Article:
I know you’ve been asked this plenty of times already, but: no new vendor prefixes, right? Right?
Nope, none! They’re great in theory but turns out they fail in practice, so we’re joining Mozilla and the W3C CSS WG and moving away them. There’s a few parts to this.
Firstly, we won’t be migrating the existing
-webkit- prefixed properties to a
-blink- prefix, that’d just make extra work for everyone. Secondly, we inherited some existing properties that are prefixed. Some, like
-webkit-transform, are standards track and we work with the CSS WG to move ahead those standards while we fix any remaining issues in our implementation and we’ll unprefix them when they’re ready. Others, like
-webkit-box-reflect are not standards track and we’ll bring them to standards bodies or responsibly deprecate these on a case-by-case basis. Lastly, we’re not introducing any new CSS properties behind a prefix.
Totes. New stuff will be available to experiment with behind a flag you can turn on in
about:flags called “Experimental Web Platform Features”. When the feature is ready, it’ll graduate to Canary, and then follow its ~12 week path down through Dev Channel, Beta to all users at Stable.
The Blink prefix policy is documented and, in fact, WebKit just nailed down their prefix policy going forward. If you’re really into prefix drama (and who isn’t!) Chris Wilson and I discussed this a lot more on the Web Ahead podcast [37:20].
How long before we can try Blink out in Chrome?
Blink’s been in Chrome Canary as of the day we announced it. The codebase was 99.9% the same when Blink launched, so no need to rush out and check everything. All your sites should be pretty much the same.
Chrome 27 has the Blink engine, and that’s available on the beta channel for
Win, Mac, Linux, ChromeOS and Android. (See the full beta/stable/dev/canary
While the internals are apt to be fairly different, will there be any radical changes to the rendering side of things in the near future?
Nothing too alarming, layout and CSS stuff is all staying the same. Grid layout is still in development, though, and our Windows text rendering has been getting a new backend that we can hook up soon, greatly boosting the quality of webfont rendering there.
Will features added to Blink be contributed back to the WebKit project? Short term; long term?
Since Blink launched there’s been a few patches that have been landed in both Blink and WebKit, though this is expected to decline in the long-term, as the code bases will diverge.
When are we likely to start seeing Blink-powered versions of Chrome on Android? Is it even possible on iOS, or is iOS Chrome still stuck with a Safari webview due to Apple’s policies?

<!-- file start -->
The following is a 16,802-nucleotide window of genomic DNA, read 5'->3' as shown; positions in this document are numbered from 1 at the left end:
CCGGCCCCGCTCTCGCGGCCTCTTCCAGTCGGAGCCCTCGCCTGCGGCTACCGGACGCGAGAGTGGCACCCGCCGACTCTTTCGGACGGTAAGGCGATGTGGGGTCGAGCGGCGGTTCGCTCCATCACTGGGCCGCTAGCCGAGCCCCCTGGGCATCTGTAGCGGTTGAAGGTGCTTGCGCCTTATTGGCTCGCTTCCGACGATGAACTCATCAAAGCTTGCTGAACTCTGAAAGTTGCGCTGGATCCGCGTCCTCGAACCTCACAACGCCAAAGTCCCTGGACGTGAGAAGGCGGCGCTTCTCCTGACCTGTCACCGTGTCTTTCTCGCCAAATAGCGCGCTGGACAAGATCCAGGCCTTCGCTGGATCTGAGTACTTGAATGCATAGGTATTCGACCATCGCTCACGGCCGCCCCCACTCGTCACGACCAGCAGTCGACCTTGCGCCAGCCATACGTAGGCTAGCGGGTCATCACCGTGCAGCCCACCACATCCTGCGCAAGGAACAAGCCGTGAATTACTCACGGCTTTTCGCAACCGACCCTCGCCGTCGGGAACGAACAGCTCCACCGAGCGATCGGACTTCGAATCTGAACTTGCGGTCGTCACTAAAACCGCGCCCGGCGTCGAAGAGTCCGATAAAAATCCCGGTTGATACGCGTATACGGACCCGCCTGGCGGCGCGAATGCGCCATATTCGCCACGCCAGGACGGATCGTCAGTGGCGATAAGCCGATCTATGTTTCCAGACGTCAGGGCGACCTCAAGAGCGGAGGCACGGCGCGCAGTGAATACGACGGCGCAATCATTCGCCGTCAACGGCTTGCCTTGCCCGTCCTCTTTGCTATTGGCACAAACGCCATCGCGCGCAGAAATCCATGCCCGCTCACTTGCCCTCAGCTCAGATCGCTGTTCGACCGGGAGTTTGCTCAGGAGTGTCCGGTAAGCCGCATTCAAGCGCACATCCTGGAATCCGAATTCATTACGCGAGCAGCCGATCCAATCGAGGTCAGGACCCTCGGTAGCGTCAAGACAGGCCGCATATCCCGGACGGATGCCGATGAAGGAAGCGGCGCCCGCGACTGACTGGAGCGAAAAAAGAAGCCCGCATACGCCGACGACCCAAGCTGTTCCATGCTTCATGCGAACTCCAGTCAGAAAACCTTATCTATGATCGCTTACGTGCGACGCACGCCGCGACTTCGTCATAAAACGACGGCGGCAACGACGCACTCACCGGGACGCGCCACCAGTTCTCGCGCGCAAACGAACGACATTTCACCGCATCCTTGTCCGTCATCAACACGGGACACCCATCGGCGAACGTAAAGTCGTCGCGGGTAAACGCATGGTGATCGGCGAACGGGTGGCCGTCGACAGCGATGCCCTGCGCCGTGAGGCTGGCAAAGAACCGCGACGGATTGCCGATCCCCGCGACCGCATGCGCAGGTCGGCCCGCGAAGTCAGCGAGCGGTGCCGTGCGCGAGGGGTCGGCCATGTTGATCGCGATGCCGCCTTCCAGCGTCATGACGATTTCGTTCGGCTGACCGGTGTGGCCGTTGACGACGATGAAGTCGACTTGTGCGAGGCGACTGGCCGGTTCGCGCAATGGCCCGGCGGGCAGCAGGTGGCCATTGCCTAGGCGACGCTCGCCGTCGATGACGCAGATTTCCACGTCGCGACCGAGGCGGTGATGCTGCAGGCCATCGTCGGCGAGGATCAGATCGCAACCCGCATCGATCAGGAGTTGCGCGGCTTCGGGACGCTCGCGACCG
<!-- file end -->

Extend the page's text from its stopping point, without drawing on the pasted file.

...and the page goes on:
Blink is now in the Chrome Beta for Android. Chrome for iOS, due to platform limitations, is based on the WebKit-based WebView that’s provided by iOS.
Part of this move seems to be giving Google the freedom to remove old or disused features that have been collecting dust in WebKit for ages. There must be a few things high on that list—what are some of those things, and how can we be certain their removal won’t lead to the occasional broken website?
A few old ’n crusty things that we’re looking at removing: the isindex attribute, RangeException, and XMLHttpRequestException. Old things that have little use in the wild and just haven’t gotten a spring cleaning from the web platform for ages.
Blink also has over 32,000 tests in its test suite, and manual confirmation that over 100 sites work great before every release ships. And we’re working closely with the W3C and Adobe to share tests and testing infrastructure across browsers, with the goals of reducing maintenance burden, improving interoperability, and increasing test coverage. Eventually we’d like all new features to ship with shared conformance tests, ensuring interoperability even as we add cutting-edge stuff.
Still, any deprecation has to be done responsibly. There’s now a draft Blink process for deprecating features which includes:
- Anonymous metrics to understand how much any specific feature is used “in the wild”
- ”Intent to deprecate” emails that hit blink-dev months before anything is
- Warnings that you’ll find in your DevTools console if you’re using anything
- Mentions on the Chromium blog like this Chrome 27
Have any non-WebKit browsers recently expressed an interest in Dart? A
scripting language that only stands to work in one browser sounds a little
Will Opera be using the Chromium version of Blink wholesale, as far as you know? Are we likely to see some divergence between Opera and Chrome?
Why the name “Blink,” anyway?
Haha. Well… it’s a two parter. First, Blink evokes a certain feeling of speed and simplicity—two core principles of Chrome. Then, Chrome has a little tradition of slightly ironic names. Chrome itself is all about minimizing the browser chrome, and the Chromebook Pixel is all about not seeing any pixels at all. So naturally, it fits that Blink will never support the infamous
<blink> tag. 😉
4 Reader Comments
I wish people would stop picking on the BLINK tag. Not because I liked it but because the guy who created it did it as a joke and didn’t know his team was going to put it into any public implementation. It’s just too easy of a target to try to make yourself look clever by picking on it.
Good stuff. I think I was most excited to read that Google is finally doing something about webfont rendering for Chrome on Windows. Can’t wait to see the results.
Yea the like Michael mentioned the rendering in Chrome on Windows is poor, despite many ‘fixes’ floating around at the moment that technically arent, if this move aids on improving things then its welcomed.
It’s not necessarily picking on blink tag per se, but rather always reminding us of the massive social and technical implications that a small change in a browser, even a minor one, can make on the whole web.
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